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Court rules injured man can sue Newton

A man injured by a falling tree on a Newton-owned playing field will be allowed to sue the city, according to a Massachusetts Supreme Judicial Court ruling handed down Monday.

Edward Marcus was sitting in the shade under the trees at McGrath Field on July 8, 2007, waiting for his turn to bat in a softball game organized by Coed Jewish Sports, when a tree fell on his back, fracturing two vertebrae and shattering both of his shoulder blades.

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Marcus, who turns 53 this week, intends to sue the city for damages for his medical injuries, lost wages, pain and suffering, and loss of enjoyment of life, according to his lawyer, Joan S. Amon, who declined to name a dollar figure for the damages sought by her client.

“At the time, he was very young and athletic, and he used to play baseball and sail,” said Amon. “He went from being a pretty good athlete to confined to his bed.”

Marcus has gone back to work and is doing well, she said, but he was disabled and out of work for a period of time.

‘At the time, he was very young and athletic, and he used to play baseball and sail.’

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Marcus declined to comment on his lawsuit.

Monday’s ruling denies an appeal by the city contending it could not be sued for his injuries, based on a state lawthat says a property’s owner who allows the public to use it for recreation without charging a fee is not liable for personal injury or property damage unless there is “willful, wanton, or reckless conduct.”

“I’m very pleased” by the high court’s ruling, said Amon. “It’s obviously a victory for an injured person against cities, towns, corporations that were trying to minimize his losses by looking for loopholes in laws that would support their position.”

Amon said the lawsuit also names five other defendants with ties to land near the field. They were not part of the city’s appeal.

The Supreme Judicial Court ruling hinged on the question of whether the registration fee that Marcus paid to play softball on the field was technically a fee collected by the city.

The recreational-use statute only protects property owners who have not charged a fee for the use of their land.

According to the ruling, Marcus paid $80 to Coed Jewish Sports to join the league.

In turn, Coed Jewish Sports paid $1,200 to the city’s Parks and Recreation Department to get a permit that allowed the league to reserve the field.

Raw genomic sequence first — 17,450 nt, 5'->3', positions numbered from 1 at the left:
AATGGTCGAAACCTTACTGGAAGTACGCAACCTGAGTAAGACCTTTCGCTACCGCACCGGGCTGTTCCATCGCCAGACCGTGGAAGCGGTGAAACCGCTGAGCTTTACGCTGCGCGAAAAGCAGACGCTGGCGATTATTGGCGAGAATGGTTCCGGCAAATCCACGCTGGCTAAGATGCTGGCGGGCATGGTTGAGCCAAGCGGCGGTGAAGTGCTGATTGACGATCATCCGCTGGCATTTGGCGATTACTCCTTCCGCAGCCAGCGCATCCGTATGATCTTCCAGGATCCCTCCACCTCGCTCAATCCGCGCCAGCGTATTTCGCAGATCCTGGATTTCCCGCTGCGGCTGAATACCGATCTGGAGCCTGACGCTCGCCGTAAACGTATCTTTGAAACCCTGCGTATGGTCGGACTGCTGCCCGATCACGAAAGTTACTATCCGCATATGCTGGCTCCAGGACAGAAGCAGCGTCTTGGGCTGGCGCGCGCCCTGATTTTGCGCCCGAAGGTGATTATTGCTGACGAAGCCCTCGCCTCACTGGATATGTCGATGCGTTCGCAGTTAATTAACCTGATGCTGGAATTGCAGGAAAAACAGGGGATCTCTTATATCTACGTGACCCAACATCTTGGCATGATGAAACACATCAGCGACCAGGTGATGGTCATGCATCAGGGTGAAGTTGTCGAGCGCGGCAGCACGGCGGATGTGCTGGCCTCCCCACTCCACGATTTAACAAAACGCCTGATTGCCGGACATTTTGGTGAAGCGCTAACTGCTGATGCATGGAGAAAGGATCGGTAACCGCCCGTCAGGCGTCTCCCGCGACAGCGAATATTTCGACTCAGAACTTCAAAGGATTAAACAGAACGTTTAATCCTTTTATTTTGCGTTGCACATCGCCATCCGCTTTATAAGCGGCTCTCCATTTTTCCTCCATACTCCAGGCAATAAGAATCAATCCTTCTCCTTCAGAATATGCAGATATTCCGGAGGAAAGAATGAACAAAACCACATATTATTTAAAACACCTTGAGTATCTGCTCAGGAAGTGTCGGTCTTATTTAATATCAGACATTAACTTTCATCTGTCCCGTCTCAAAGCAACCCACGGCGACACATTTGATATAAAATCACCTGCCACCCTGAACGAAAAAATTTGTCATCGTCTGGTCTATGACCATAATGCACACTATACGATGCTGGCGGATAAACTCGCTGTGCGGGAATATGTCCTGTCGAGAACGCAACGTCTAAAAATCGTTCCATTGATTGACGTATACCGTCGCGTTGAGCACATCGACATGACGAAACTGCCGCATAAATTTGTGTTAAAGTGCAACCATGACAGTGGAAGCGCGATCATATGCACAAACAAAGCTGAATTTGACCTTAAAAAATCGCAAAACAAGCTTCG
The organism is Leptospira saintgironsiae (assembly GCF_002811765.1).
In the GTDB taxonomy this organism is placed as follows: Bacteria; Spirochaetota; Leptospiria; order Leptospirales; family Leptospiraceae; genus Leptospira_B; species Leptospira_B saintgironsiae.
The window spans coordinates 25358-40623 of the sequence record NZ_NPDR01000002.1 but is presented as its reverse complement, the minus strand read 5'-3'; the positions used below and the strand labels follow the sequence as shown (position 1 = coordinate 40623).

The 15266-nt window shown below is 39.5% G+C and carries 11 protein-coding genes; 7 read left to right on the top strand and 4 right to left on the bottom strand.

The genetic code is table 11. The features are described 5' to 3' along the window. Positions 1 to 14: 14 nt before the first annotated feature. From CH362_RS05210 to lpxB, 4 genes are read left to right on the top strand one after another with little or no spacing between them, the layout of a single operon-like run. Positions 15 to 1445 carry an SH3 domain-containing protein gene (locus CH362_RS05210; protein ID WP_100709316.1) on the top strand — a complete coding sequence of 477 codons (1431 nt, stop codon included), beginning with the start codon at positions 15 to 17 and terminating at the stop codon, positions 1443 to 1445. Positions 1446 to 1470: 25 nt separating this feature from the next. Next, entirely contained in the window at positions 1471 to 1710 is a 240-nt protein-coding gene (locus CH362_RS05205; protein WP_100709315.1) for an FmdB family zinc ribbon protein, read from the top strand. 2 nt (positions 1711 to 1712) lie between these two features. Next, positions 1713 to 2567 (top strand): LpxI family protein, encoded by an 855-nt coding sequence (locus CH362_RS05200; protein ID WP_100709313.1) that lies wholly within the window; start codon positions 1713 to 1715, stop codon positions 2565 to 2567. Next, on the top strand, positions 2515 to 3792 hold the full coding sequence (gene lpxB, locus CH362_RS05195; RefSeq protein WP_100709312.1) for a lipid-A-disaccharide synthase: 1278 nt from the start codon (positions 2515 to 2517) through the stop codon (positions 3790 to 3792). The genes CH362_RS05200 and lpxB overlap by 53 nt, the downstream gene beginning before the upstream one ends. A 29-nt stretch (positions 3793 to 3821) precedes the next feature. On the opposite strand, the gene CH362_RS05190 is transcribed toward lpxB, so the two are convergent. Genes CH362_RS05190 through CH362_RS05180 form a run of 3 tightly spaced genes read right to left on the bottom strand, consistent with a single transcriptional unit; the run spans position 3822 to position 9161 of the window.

The city’s appeal stated that “Marcus himself paid no admission fee or other charge to the city in exchange for playing softball on McGrath Field,” according to the ruling.

But the high court found that while Marcus did not directly pay the city, his registration fee was used by Coed Jewish Sports to purchase the permit on his behalf, and he was injured on city land during a block of time reserved through the parks department permit.

“In the circumstances,” according to the ruling, “Marcus was not participating in a recreational use of the city’s property free of charge.”

Newton’s appeal also stated that the cost of the permit covered “administrative and operational costs” associated with the league’s use of the field, and so it was not technically a “fee,” according to the ruling.

The Supreme Judicial Court ruled that while the city may have put the $1,200 toward field upkeep, it was not upkeep exclusively necessitated by the league’s activities.

City Solicitor Donnalyn Kahn said that while Monday’s ruling means Newton is not immune to a lawsuit under the recreational-use statute, it did not settle the question of whether Newton is immune from liability for the injuries suffered by Edward Marcus.

“If you’re immune from suit, it means you don’t need to do anything, you can’t be sued in these kinds of cases,” she said.

“What the court came back and said was, ‘You can, but what you may end up showing down the road is you are relieved of liability in this case.’”

There are three major issues that could let the city off the hook, she said.

The question of whether the fee issues could relieve the city of liability, as opposed to rendering it immune from being sued, has not been answered, she said.

Whether there was willful or reckless conduct by the city also has not been settled, she said.

And, she said, the city maintains that the tree is not its responsibility.

The Supreme Judicial Court ruling says that the tree shaded city land but was rooted on adjacent property owned by Temple Shalom.

Temple Shalom is also named as a defendant in the lawsuit, according to the Middlesex Superior Court clerk’s office. A spokesman for the temple declined to comment.

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